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Markey Blue Ric Latina Project – “Raised in Muddy Water”

Markey Blue and Ric Latina are a true performing and songwriting team, and recently changed the name of their group from just Markey Blue to Markey Blue Ric Latina Project to reflect that. They also recently signed with EllerSole Records, and on April 20 they will release their newest album, “Raised in Muddy Water.” This album is a winner from start to finish.

The album opens with the title tune, “Raised In Muddy Water,” a rousing number which explains the very roots of the blues. Then the band pays homage to a couple of their heroes, with “Corina Shine (Taj Mahal Tribute)” and “A Little More I Die (Ode to John Prine.” Both of these songs feature some superb songwriting, with “Corrina SHine” being a sweet, singable song and “A Little More I Die” an exquisite answer to “Angel From Montgomery.”

Next comes my favorite track,  “Red Room,” which has the same theme as “Hotel California” but as a swampy blues. It has just the right amount of spookiness, enhanced by guest Ronnie Owens on harmonica. ” Then” Mississippi Soul” delivers just what it promises and “Walking Over This Line” rings with fervent emotion.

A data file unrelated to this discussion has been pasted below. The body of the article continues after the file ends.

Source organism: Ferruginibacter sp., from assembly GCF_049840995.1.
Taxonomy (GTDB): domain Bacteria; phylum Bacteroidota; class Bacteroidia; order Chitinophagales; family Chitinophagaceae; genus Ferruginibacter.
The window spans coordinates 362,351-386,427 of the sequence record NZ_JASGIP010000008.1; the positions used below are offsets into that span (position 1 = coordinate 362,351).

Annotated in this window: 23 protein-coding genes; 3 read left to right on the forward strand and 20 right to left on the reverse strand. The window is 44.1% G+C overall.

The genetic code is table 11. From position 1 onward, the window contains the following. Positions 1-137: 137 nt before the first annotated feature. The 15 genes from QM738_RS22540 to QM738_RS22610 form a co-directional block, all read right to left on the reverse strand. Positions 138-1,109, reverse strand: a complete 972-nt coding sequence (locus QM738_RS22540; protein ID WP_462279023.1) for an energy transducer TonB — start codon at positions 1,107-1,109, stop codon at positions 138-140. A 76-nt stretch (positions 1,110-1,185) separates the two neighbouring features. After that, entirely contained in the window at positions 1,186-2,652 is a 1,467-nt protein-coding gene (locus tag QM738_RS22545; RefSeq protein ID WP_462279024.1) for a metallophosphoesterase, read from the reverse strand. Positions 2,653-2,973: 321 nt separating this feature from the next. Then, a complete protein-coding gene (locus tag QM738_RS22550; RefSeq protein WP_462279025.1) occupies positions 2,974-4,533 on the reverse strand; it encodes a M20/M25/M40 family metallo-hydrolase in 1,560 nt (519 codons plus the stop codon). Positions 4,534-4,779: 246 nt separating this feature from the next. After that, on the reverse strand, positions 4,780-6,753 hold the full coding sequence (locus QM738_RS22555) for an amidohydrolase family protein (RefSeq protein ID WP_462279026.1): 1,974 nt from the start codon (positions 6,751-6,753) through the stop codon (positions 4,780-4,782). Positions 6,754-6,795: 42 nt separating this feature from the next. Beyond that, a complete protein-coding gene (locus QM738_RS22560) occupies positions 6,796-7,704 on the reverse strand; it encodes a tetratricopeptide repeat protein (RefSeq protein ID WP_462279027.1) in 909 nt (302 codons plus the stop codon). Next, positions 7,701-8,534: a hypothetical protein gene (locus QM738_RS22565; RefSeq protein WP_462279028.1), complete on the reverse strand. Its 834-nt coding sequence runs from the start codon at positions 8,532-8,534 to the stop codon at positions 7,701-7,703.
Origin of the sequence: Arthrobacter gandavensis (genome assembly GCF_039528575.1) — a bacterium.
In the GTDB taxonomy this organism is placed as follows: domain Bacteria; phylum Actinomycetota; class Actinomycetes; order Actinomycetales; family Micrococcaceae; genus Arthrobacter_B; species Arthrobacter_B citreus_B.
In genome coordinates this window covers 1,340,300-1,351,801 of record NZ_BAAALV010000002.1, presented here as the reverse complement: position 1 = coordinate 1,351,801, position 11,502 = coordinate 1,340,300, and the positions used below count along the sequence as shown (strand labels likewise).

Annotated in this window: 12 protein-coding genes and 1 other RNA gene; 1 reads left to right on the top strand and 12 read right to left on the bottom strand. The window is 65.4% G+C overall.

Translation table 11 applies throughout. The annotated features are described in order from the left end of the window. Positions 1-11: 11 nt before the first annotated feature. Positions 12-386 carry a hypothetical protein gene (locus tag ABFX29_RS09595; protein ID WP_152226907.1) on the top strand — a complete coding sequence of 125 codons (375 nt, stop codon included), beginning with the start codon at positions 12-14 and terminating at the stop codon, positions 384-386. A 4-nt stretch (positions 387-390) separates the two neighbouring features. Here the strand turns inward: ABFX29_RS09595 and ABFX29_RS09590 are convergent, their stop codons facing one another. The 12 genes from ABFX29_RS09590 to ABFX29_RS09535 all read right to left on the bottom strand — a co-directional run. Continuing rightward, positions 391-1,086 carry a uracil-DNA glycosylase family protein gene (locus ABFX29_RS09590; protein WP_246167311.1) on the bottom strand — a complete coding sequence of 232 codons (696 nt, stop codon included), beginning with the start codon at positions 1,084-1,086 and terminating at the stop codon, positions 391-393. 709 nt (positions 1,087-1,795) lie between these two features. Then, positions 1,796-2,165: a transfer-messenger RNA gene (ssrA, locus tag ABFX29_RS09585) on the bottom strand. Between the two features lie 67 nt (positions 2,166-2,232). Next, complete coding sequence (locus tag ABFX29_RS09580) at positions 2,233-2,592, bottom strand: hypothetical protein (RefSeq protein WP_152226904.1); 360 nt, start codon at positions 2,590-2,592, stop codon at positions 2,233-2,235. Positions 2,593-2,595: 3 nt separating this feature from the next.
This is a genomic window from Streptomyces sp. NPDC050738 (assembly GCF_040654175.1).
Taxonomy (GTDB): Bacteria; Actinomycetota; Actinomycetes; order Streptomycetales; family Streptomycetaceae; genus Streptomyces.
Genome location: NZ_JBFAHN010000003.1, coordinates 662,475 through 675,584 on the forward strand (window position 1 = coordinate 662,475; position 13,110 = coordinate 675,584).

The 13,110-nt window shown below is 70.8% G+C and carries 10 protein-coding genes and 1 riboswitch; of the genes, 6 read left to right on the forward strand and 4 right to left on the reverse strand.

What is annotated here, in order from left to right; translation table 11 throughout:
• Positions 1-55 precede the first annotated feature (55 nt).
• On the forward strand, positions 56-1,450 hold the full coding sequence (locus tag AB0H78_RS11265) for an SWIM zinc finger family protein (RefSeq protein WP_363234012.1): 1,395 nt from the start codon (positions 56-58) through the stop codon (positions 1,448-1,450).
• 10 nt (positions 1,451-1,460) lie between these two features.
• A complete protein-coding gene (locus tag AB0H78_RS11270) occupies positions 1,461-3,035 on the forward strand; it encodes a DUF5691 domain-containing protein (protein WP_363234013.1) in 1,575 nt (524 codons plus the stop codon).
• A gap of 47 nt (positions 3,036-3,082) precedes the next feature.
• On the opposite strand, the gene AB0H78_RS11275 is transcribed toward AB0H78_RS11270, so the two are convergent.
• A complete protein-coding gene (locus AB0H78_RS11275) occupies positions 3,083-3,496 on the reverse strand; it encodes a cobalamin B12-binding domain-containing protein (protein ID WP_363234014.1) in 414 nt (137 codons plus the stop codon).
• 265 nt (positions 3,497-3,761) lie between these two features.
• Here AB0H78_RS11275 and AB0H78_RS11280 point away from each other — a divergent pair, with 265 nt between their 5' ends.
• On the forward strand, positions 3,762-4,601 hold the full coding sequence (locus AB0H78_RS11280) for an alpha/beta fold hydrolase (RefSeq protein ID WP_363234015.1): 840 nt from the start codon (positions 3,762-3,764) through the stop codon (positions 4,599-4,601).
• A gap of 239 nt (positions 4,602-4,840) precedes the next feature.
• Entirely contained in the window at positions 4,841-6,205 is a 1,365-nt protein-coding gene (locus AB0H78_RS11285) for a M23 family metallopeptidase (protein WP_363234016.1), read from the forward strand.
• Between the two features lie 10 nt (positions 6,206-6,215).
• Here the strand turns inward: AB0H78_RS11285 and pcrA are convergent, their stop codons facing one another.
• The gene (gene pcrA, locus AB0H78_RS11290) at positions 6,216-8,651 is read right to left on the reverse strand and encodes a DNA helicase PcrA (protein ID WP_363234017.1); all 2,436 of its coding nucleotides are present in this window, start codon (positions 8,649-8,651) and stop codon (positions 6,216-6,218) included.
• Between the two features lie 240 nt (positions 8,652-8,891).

Special guest Eddy “The Chief” Clearwater duets delightfully with Markey and trades delicious licks with Latina on “I Like It Like This,” a sweetly sexy, teasing song. It is followed by the beautiful, socially conscious ballad, “Tears All Over the World,” and another gorgeous ballad, “When I Close My Eyes.”

Delbert McClinton is another band hero, and he inspired the Markey-Latina duo to write “Come and Go(Delbert McClinton Tribute,) a Southern rock number worthy of the man himself.

The CD ends with a live (and lively) bonus track, “Drowning in His Ocean,” with guest musicians Brian Allen on bass and Wes Little on drums from Robben Ford’s rhythm section and Charlie Daniel’s keyboardist, Shannon Wickline.

The level of songwriting on this album cannot be stressed too much, nor can the ability to deliver the message of each song both musically and vocally. Markey’s voice sounds in top form and Ric’s guitar playing is spot-on as always. There is not a throwaway track in the bunch. Because so far I have loved everything they have done, I hesitate to say that this is the best yet, but it just may be. Listen and see for yourself.

Originally published in Making A Scene by Rhetta

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Author:

I am the author of a number of books, including Southern Crossroads: Georgia Blues, T;Ain't Nobody's Business If I Do, about blues women, The Irish Slaves, a non-fiction work about Irish History, and Haunted Marietta, a nook from the History Press about my hometown of Marietta, GA and its ghosts. I am a member and sponsor of The Atlanta Blues Society.

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